While our goal at Symmetry is that every patient leaves the clinic after treatment feeling better, we know that in some cases, individuals are on the fence about making an appointment because they have had a bad experience with PT in the past. Here are some of the more common reasons this might happen, along with reasons you owe it to yourself to try physical therapy again:
Your therapist might not have been a good fit. It’s important to have a good relationship with your physical therapist. You need to not only feel that he or she is knowledgeable about treating your condition, but also that your PT is listening to you and working collaboratively with you to achieve your goals. Finding a “good fit” in personality and communication style can increase the effectiveness of care. In addition, every therapist develops in clinical practice in unique ways – much as an athlete develops global skills within a sport, but may become particularly strong in one position. It is likely that each therapist has a special area of interest and preferred treatment methods. At Symmetry, we are each orthopedic and manual therapy experts, focusing our clinical practice on the hands-on care and specific activity prescription that is known to be effective for the management of musculoskeletal mobility problems and a broad variety of pain syndromes. And, while we have similar and complimentary styles, we each bring a slightly different angle to our practice. If you have previously been to a PT that you feel you didn’t connect with well, consider trying another practice or therapist.
Your condition may have evolved. Even in a matter of days, your body changes after an injury. You may have seen a therapist originally when your injury was acute, and although it may have improved, you may still be experiencing nagging discomfort that just won’t go away. If you return to see a PT weeks, months or even years after the initial impairment has calmed, a clinician may be better able to assess and address the underlying factors of your original injury or pain. Additionally, a therapist seeing a patient with more chronic symptoms will also deal with compensatory issues that have likely developed if your original injury never quite resolved. Every person and injury is different, so going back in to be reexamined could be the first step on your road to full recovery.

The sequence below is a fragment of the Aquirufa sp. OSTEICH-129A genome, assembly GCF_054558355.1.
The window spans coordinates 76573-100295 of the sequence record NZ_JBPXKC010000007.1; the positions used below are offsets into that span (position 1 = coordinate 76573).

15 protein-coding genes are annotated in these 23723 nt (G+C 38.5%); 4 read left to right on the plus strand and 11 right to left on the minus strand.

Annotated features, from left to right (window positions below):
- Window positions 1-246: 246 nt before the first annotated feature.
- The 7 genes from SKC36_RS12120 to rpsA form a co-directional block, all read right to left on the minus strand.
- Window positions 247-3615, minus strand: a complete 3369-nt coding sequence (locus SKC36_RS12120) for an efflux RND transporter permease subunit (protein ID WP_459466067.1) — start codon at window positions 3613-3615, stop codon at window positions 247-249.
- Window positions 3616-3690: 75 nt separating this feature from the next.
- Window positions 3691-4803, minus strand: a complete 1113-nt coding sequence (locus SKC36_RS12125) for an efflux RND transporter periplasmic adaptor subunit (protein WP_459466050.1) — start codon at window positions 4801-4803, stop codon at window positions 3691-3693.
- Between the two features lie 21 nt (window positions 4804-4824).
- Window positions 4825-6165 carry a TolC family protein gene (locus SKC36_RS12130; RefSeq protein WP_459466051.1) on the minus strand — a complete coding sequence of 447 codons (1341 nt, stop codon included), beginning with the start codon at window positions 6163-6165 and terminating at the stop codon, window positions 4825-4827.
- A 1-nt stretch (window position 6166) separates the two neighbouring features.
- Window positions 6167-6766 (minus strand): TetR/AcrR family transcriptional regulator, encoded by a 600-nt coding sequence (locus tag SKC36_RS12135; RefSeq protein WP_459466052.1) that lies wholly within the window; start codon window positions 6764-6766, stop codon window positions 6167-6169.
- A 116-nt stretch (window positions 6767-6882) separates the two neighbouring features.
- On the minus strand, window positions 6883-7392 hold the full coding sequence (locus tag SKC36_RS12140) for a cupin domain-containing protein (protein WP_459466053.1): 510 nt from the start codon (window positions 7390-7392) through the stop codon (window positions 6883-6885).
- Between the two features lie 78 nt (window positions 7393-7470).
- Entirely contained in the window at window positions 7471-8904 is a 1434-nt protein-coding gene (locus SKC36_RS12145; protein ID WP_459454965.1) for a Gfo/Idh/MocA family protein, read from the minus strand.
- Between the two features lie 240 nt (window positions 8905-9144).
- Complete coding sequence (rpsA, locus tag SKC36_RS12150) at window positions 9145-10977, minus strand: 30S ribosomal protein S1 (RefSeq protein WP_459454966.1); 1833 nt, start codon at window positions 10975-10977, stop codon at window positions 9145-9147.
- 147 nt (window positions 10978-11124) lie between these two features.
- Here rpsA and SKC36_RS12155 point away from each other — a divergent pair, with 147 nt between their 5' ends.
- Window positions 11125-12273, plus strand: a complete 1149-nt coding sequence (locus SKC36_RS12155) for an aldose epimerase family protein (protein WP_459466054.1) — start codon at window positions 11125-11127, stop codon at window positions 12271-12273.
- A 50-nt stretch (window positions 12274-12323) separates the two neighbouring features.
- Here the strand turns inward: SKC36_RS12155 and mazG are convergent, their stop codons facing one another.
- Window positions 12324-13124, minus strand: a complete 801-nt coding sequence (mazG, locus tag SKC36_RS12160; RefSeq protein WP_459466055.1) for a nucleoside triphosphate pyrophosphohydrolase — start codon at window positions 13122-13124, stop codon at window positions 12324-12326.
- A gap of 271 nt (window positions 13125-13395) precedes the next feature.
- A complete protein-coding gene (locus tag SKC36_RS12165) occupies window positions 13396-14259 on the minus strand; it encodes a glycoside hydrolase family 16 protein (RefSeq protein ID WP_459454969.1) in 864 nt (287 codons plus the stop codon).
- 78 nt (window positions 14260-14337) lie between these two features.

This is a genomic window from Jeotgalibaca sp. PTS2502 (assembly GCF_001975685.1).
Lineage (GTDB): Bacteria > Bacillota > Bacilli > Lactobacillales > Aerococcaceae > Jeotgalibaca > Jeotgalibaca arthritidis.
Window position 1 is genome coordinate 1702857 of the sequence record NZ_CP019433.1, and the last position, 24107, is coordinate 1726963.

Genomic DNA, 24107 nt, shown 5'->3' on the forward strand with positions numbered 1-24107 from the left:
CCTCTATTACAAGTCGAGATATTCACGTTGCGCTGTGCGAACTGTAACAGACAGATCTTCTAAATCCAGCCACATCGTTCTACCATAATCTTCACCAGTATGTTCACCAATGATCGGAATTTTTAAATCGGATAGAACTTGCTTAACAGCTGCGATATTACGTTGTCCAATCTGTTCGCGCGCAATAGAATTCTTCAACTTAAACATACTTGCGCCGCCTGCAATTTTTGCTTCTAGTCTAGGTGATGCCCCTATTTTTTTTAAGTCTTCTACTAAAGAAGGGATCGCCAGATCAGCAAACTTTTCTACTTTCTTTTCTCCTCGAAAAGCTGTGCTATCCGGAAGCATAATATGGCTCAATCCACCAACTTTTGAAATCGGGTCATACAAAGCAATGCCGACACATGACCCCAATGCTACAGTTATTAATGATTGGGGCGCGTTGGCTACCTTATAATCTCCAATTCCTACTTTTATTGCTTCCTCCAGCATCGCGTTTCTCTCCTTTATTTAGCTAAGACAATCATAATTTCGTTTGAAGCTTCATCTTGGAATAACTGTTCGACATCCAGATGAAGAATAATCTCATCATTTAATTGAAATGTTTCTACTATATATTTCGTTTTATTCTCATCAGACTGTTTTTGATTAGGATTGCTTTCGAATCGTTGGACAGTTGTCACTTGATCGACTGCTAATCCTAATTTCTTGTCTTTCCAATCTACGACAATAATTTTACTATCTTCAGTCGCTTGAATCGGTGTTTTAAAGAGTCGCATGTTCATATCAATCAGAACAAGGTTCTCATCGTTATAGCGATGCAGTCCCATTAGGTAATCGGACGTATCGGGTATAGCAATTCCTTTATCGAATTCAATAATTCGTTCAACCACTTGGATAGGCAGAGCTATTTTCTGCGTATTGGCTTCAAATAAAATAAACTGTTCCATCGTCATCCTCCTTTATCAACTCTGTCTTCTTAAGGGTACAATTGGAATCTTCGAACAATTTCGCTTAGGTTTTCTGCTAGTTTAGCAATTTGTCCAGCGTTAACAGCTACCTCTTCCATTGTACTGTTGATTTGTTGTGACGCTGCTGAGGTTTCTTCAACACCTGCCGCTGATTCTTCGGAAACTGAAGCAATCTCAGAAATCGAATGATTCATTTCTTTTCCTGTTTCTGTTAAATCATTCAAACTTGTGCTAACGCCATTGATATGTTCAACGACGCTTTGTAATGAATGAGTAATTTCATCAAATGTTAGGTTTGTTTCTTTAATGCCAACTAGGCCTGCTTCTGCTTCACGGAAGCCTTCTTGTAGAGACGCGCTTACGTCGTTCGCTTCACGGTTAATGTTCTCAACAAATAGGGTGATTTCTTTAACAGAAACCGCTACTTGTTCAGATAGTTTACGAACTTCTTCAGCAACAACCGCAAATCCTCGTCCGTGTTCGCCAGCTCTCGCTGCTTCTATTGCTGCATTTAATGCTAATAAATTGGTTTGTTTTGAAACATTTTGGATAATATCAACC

You may not have been correctly executing your at-home exercise regimen. Patients generally leave a physical therapy appointment with a set of exercises to do at home to complement what was accomplished in the clinic. If you do not do these correctly, or, for whatever reason, don’t do them at all, you may halt your progress. Although some rest is likely part of your treatment plan, consistent physical activity, under the guidance of a trained professional, is critical to repairing muscle and tissue optimally.
You may have expected to experience no pain nor discomfort. PTs do their very best to make the therapy experience as comfortable as possible, but patients may experience some discomfort as an injury is being assessed and treated – at least initially. Injured tissues need controlled movement and targeted exercise to heal, and they often need to be challenged to help recover the strength they once had. Manual therapy applied to correct faulty movement patterns and to reorganize tissue may feel less like a trip to the spa and more like a deep tissue massage. Resisted exercise may result in a degree of soreness temporarily post-treatment. Every attempt will be made to make adaptations to exercises and accommodations to ease pain, and we rely on our patients reports of symptoms and soreness to ensure that a treatment plan is as free of discomfort as possible. Our goal is that overall, our patients feel better each time that they leave our clinic and can appreciate that the interventions applied have resulted in a measurable gain in function.
We hope you will give PT another try. Give us a call at (512) 339-1500 to schedule a time to come in and see us!